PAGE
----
LocationFitzroy, Melbourne, Australia
Architect in ChargeDominic Pandolfini
Text description provided by the architects. Located in the Melbourne suburb of Fitzroy, this restoration and addition to a 150-year-old building showcases the rich history of the area and demonstrates how prioritising natural light over floor area can make the most of tight, inner-city sites. The project involves the careful restoration of a heritage listed building and a new two-storey addition to provide for two unique apartments.
Having been unoccupied for several years following an abandoned renovation, the original Victorian era building and a more recent addition at the rear were in a dilapidated state. The building footprint covered the entire site and the rear laneway was full of rubbish and clogged with ivy. The 1860’s building - having been partially demolished - displayed evidence of its former uses as a residence, hotel, coppersmith and warehouse. Rather than stripping the original building back and providing all new finishes, wherever possible the rich history imbedded into the original building fabric has been preserved and exposed.
The weathered façade of the original building has been left untouched – retaining the rich patina accumulated over the last 150 years – with new timber windows and doors manufactured to match the original profiles. Internally, Victorian era features have been reinstated with a clear delineation created between old and new by the clean, minimal lines of the new joinery which floats in the space – allowing the cornices to continue unobstructed. On the ground floor, a floating timber floor was removed and original concrete slabs polished, exposing old nails and tools which were thrown into the concrete mix.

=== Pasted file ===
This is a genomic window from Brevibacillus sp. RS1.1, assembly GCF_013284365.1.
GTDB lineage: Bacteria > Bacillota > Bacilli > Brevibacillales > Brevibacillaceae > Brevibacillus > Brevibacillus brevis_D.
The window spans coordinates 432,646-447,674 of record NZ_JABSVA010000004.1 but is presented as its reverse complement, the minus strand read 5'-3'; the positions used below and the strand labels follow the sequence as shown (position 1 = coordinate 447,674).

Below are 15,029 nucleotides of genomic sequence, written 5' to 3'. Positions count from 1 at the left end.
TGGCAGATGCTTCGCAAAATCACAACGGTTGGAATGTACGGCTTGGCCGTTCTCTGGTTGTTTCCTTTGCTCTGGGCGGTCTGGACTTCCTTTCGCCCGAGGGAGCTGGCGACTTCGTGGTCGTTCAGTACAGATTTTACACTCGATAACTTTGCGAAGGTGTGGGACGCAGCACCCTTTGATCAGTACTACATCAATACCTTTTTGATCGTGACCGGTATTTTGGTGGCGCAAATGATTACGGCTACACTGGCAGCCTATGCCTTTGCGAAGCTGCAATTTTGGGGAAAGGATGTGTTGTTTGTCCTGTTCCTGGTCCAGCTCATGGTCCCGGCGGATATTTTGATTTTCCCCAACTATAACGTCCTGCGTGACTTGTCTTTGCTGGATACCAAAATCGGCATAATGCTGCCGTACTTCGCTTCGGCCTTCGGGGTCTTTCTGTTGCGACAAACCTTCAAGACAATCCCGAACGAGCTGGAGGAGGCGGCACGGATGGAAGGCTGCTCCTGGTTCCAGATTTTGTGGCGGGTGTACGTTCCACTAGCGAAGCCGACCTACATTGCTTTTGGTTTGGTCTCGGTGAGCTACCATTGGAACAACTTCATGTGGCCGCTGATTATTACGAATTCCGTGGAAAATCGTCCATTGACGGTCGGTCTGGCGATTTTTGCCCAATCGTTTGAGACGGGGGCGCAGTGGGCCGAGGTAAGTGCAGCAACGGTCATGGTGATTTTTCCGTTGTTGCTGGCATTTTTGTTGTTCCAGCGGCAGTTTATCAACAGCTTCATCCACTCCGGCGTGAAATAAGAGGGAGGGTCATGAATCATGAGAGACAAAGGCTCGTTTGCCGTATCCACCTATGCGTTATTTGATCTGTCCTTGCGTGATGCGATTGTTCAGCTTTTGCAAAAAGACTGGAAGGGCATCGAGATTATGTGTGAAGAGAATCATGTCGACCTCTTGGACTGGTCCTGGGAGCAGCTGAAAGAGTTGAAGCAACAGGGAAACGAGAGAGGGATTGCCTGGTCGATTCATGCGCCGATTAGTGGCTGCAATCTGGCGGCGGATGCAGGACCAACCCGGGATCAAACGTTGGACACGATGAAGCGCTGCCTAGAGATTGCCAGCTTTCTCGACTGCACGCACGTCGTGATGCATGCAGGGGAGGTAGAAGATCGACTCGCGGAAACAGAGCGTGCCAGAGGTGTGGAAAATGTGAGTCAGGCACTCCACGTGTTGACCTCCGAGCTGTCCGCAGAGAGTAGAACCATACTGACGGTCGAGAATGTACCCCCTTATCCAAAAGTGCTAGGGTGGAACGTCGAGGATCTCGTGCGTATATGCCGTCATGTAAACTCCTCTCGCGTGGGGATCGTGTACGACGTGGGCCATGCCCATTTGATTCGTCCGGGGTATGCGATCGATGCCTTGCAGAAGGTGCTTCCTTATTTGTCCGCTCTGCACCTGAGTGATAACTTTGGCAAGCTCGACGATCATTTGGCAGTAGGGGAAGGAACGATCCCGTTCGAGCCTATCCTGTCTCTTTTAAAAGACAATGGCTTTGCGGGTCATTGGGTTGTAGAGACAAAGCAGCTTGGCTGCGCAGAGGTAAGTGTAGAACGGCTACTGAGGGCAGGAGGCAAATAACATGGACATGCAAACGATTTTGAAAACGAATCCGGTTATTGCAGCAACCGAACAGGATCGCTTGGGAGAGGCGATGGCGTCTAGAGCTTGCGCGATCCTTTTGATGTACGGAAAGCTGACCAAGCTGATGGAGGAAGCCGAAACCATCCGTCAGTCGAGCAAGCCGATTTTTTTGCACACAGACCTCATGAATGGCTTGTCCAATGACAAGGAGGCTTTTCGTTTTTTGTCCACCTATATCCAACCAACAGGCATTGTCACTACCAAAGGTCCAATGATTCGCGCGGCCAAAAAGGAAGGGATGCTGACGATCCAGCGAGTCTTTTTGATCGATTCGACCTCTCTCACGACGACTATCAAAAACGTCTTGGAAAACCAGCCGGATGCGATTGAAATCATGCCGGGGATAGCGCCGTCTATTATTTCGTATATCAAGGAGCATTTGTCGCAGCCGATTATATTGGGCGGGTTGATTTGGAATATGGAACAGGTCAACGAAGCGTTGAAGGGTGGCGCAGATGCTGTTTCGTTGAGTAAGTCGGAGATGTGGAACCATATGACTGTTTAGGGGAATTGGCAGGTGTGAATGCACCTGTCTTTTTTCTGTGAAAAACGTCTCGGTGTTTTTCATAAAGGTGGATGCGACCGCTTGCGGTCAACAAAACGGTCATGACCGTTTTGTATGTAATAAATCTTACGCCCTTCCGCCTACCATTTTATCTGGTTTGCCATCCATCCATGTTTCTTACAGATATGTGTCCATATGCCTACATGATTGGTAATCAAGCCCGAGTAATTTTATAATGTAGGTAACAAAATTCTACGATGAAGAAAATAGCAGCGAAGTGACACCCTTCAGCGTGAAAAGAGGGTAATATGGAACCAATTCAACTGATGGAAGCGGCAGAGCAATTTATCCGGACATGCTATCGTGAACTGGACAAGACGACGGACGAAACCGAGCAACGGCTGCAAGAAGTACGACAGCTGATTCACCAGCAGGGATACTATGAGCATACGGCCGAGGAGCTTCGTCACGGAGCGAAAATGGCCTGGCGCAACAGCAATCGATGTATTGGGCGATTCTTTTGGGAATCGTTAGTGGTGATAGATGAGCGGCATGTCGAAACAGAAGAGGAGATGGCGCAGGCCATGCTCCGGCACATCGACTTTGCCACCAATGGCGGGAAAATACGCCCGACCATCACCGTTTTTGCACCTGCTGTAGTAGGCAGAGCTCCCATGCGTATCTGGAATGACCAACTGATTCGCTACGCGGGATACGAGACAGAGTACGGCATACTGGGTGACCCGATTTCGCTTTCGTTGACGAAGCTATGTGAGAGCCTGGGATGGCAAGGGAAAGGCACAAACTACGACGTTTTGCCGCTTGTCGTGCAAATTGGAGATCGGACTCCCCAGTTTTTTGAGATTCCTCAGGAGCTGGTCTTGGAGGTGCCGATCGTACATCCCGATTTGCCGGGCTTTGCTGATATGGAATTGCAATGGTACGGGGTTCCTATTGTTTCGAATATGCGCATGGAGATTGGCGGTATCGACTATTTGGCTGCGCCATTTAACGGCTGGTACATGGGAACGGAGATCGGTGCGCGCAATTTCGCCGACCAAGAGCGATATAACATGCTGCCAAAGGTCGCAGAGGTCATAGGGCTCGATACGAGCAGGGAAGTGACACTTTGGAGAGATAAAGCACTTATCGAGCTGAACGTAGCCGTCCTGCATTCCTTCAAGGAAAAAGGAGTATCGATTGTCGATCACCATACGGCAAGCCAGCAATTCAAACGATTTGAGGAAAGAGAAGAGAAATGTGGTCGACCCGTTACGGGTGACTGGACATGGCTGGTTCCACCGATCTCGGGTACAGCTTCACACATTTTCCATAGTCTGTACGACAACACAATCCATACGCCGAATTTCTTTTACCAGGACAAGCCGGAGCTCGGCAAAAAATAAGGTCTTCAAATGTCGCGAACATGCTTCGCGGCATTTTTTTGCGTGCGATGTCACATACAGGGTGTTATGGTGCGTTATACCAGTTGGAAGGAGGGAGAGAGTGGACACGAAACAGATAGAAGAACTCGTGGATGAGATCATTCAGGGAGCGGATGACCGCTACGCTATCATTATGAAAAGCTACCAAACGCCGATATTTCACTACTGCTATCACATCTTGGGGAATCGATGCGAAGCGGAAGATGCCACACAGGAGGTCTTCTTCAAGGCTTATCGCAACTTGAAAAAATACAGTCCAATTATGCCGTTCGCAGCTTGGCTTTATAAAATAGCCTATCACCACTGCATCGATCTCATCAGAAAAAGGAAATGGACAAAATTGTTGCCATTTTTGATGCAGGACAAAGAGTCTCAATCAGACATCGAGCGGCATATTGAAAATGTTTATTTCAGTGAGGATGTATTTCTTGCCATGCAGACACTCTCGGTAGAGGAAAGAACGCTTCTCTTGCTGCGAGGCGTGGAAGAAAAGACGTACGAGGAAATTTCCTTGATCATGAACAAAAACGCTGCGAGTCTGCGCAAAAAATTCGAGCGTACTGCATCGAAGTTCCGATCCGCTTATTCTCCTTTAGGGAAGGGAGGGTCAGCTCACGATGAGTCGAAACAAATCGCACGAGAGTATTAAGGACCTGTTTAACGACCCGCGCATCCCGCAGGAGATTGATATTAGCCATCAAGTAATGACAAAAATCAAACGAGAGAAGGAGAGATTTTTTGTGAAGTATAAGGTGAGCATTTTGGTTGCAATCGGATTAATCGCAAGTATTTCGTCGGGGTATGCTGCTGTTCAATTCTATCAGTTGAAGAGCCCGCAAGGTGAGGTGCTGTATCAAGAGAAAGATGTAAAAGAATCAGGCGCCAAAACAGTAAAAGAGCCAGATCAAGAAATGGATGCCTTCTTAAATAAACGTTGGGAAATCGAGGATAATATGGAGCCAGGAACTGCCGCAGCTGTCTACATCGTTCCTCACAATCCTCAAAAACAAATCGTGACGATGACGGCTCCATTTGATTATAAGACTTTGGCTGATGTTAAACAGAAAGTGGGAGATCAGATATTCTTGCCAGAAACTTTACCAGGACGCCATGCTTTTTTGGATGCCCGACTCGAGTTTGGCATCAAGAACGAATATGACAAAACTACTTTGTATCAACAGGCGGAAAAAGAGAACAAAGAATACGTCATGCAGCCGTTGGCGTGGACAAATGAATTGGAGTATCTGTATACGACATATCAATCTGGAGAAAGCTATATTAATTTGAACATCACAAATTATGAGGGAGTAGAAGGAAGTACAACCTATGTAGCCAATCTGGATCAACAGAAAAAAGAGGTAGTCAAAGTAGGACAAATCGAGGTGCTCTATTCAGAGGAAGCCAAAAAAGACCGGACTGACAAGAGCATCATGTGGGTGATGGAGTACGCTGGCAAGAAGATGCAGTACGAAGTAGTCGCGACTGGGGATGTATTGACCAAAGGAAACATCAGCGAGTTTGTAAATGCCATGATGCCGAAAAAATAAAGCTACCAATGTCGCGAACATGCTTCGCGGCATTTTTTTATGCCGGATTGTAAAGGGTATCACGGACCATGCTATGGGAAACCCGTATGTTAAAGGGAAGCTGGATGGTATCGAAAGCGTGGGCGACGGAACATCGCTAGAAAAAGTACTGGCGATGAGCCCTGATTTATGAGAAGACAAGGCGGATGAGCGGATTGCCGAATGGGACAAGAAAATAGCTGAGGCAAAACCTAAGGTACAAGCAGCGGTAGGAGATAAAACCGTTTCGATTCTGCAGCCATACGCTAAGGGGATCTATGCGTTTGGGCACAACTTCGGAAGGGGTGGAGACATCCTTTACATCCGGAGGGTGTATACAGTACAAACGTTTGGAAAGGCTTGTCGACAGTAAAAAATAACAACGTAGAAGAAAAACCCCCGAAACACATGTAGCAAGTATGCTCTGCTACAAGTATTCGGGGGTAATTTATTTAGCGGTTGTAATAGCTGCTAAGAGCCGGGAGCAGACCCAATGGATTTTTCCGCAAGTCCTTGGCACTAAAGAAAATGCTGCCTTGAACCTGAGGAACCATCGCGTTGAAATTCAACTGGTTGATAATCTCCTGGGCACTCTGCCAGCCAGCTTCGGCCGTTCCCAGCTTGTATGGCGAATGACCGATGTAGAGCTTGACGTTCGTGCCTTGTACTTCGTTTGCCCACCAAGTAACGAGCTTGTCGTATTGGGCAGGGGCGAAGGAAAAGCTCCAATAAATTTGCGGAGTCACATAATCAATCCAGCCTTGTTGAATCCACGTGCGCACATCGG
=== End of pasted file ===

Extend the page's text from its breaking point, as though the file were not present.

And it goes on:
A double height void was created in the middle of the site, separating the original building from the new two storey addition. The new void creates a clear delineation between old and new buildings and provides for access to natural light and ventilation. External walls exposed by the new courtyard have been left exposed, revealing the original bluestone footings, various layers of brickwork and a more recent history of graffiti.
Spanish mosaic tiles clad the facade of the new addition, referencing the flaking paint and cracked render on the front façade and reflecting light into the double height void. A two-storey glass bridge spans the courtyard and provides internal access between the original and new sections of building – heightening the experience of transitioning between old and new.
The living area of the ground floor apartment is located at the rear of the property with new windows and doors opening onto the previously neglected laneway, which has been cleaned up as part of the building works for all adjacent properties to use.
In restoring the original building - retaining the rich patina which has accumulated over the last 150 years was valued over recreating the old surfaces. The new addition has been carefully crafted to respect the original building with access to natural light prioritised over total floor area. Together they have created a unique property which respects the past and embraces the future.